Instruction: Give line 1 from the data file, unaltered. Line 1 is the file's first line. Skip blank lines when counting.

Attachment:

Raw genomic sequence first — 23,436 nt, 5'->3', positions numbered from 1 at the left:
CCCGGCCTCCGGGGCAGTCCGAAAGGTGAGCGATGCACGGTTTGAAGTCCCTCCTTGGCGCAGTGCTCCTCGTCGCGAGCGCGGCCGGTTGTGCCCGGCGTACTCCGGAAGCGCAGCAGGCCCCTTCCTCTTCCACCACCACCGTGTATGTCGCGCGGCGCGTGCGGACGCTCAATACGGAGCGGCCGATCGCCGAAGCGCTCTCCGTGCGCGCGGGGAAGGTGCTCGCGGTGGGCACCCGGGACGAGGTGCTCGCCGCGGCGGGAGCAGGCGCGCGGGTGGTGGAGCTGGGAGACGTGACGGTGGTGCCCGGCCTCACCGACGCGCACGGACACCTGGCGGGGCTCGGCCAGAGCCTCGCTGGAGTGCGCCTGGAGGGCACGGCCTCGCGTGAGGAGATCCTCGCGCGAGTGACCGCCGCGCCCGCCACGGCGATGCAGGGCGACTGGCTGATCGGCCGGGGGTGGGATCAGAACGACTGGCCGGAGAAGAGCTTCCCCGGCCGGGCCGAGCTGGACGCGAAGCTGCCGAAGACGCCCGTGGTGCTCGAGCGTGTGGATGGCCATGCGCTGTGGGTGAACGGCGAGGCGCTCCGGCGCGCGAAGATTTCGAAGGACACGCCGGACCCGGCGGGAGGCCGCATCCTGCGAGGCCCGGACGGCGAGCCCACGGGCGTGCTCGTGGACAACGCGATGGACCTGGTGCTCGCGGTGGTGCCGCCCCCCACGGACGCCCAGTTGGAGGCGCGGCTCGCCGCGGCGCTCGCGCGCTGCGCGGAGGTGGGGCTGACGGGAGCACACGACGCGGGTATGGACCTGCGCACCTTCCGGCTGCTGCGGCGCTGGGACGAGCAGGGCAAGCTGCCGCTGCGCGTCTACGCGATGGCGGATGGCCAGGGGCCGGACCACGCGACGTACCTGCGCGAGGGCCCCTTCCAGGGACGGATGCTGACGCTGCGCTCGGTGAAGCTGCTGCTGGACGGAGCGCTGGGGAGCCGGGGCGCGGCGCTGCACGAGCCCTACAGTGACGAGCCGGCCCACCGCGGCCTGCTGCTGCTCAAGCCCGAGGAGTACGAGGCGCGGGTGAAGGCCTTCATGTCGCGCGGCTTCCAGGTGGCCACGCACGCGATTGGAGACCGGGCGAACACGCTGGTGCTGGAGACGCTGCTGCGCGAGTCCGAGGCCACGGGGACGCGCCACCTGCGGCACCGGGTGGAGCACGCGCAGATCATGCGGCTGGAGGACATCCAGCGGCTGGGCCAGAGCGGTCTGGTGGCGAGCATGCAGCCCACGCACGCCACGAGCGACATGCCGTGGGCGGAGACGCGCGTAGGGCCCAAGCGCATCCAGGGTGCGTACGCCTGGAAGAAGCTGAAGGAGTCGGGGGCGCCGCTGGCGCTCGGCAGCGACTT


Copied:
Raw genomic sequence first — 23,436 nt, 5'->3', positions numbered from 1 at the left: